To get started with the install, I rolled out some rosin paper over the floor. This will help me to keep the floor clean since it’s easy to sweep up debris and it make the boards slide together a bit easier. You could also use felt paper or something like aqua bar here. For the first row I used a narrower width floorboard. I used my chop saw to trim the ends of the boards and cut them to length. I set this up so I was always cutting with the groove towards the fence. That way when the ends of the boards but together they will line up perfectly since any error in the squareness of the cut will be cancelled out. To get these boards straight, measured out from the wall at both ends and snapped a chalk line. When installing this first row, I placed the boards on that line so if the wall was doing anything goofy the flooring would still be straight. I also left an expansion gap of about 1/2″ between the boards and the wall and this first row gets face nailed down. I didn’t feel like removing the doorjambs to trim them down so the floor would run under them, so I used a flush trim saw on top of a piece of flooring to cut them to length. This is what a lot of the install was like. I’d have my boards selected and cut, and I would work the tongue until it fit properly into the groove. Sometimes I got lucky and didn’t have to do any adjusting. One of the things that I didn’t do when installing the osb was install all of the screws. I figured for sanity reasons, I could just finish screwing them down as I went. I screwed into the joists and this made a noticeable difference in the rigidness of the floor and took out any squeaks from the loose nails in the subfloor. As I worked my way along I would cut and layout a few rows of flooring. To stagger the seams, I used an offcut along the far wall so I wouldn’t have any short boards as you walked into the room and as I was laying these out, I was really trying to maximize the yield of my boards and leave each board as long as possible so I had as few seams as possible in the finished floor. I also added dominos to the ends of the boards to help keep those aligned. Something worth mentioning is this install took me about a month. This was a very tedious process so I would come into the room to work on it from time to time for maybe an hour or so until I got bored of it. Here’s my fastening strategy. I first used a flooring nailer to nail the flooring down. These nailers are great because as you strike them to drive a nail, the force closes up any gaps between the board you are nailing and the previous board. Now since OSB doesn’t have the best nail holding power and since this flooring nailer doesn’t shoot nails long enough to go through the osb and into the subfloor. I came back with my 15 gauge finish nailer and nailed through the tongue. These nails were long enough to go all the way through into the subfloor. Now onto the last few rows. This is where is starts to get interesting. Here’s an example of something I had to fix occasionally. When we were running the tongues sometimes the boards would lift up leaving a bit of material. Not a problem if I noticed it. We could just run the board through the table saw again but the track saw made fixing the ones I missed really easy. As you get closer to the wall, it becomes more difficult to strike the nailer. This was the last row that I could use the flooring nailer on. For the rest of the rows, I got creative with wedges to force the boards together as I nailed them with the finish nailer. When I got closer to the wall I used a pair of opposing wedges. It was at this point that I had to remove the heater because it was in the way. This also revealed the last bit of wall paneling that I had to remove. And now for the last row. I ripped these to width, dropped them in, and used a pry bar to press them against the previous board. Once I got the whole row fit, I came back with the nailer and nailed them down as I was prying them together. The last little bit of the install was to add some of these decorative bow ties to some of the cracked boards I intentionally left. I installed 4 of these and made them all different sizes. I cut these out of an African Blackwood turning blank. Next, I went over all the seams with some wood filler to fill any gaps between the boards and then I could start sanding the floor. I rented this large pad sander for this. Since my boards were pretty level and clean as is, I didn’t have much material to remove to smooth everything out. This pad sander is pretty gental so I didn’t have to worry about the sander digging in like a drum sander would or swirl marks from and orbital sander. Also since it randomly oscillates, you don’t have to necessarily sand with the grain. I started with 60 grit and then moved to 80 grit. I later went over the floor with my random orbit sander with 120 grit. Using my RO sander for the final grit allowed me to be close to the floor so I could see any defects or issues I missed with the large sander. The one issue with this large sander was the dust collection wasn’t very great. It would leave a layer of dust on the floor which killed its sanding efficiency. I took care of the surface dust with a leaf blower.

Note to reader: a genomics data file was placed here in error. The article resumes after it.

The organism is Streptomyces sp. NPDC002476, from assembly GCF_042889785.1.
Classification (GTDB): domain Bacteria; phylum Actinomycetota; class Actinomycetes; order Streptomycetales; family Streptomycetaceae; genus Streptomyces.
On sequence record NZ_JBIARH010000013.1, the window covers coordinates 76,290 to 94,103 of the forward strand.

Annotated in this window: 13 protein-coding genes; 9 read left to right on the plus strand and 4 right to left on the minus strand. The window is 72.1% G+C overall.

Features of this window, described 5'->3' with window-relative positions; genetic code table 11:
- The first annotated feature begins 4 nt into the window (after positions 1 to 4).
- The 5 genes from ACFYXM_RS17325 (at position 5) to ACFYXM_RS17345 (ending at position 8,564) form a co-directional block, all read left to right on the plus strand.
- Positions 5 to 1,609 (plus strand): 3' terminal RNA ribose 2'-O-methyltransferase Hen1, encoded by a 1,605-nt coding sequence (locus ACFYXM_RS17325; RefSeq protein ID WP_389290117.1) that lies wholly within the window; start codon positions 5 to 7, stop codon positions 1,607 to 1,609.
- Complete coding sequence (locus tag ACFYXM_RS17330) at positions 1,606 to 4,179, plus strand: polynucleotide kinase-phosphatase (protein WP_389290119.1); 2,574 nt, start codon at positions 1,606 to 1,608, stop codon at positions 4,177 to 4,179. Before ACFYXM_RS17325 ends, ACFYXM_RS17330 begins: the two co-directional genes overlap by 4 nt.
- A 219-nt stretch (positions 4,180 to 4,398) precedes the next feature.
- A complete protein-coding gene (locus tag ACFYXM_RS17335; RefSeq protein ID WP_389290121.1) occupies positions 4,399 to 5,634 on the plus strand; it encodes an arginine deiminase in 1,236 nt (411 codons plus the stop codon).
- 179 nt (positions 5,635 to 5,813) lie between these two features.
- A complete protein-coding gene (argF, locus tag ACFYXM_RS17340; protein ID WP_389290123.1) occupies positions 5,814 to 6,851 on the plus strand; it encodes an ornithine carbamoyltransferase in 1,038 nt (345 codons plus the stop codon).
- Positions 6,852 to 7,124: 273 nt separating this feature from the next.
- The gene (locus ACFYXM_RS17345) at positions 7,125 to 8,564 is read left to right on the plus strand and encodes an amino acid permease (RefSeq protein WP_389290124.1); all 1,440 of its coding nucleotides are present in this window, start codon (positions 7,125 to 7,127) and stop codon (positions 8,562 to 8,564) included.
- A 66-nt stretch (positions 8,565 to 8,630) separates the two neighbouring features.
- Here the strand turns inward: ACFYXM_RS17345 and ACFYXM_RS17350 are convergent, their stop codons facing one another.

Before getting started, I went over the entire floor with a rag dampened with mineral spirits to clean up any remaining dust and debris. To contain the fumes, I hung a sheet of plastic in the doorway to the room taping all the way around it with duct tapeThe finish I chose to use is a two coat flooring finish system from Glitsa. This type of finish is known as a swedish finish or an acid cure finish. It is an extremely durable finish but on the downside has some really crazy fumes. This doorway is the only place where air from this room and the rest of the house can freely mix since this room is not on the hvac system. This sheet of plastic did a great job of containing the fumes. Time to apply the finish. I chose to use a roller as my applicator and used some tape to make sure there wasn’t any loose material on the roller. The first coat of this finish system is a seal coat. This product has a hardener that gets mixed into it to activate it. I started applying the sealer by first cutting in the edges with a brush and then applying the finish to the field with the roller. **Something about finish bringing it to life** I worked my way back to the door and I had just enough finish to cover the floor. I shut the door and allowed it to dry for a few hours and then came back and opened the windows and door to allow the fumes to escape. A few days later I was ready to apply the second coat. I gave the floor a light sanding and wiped up the dust with lacquer thinner and then I was ready for the top coat. I applied this the same way as I did the sealer: cut in with a brush and used a roller to cover the field working back to the door. Again, I had the windows and door closed to keep the dust out until the finish had dried a few hours later.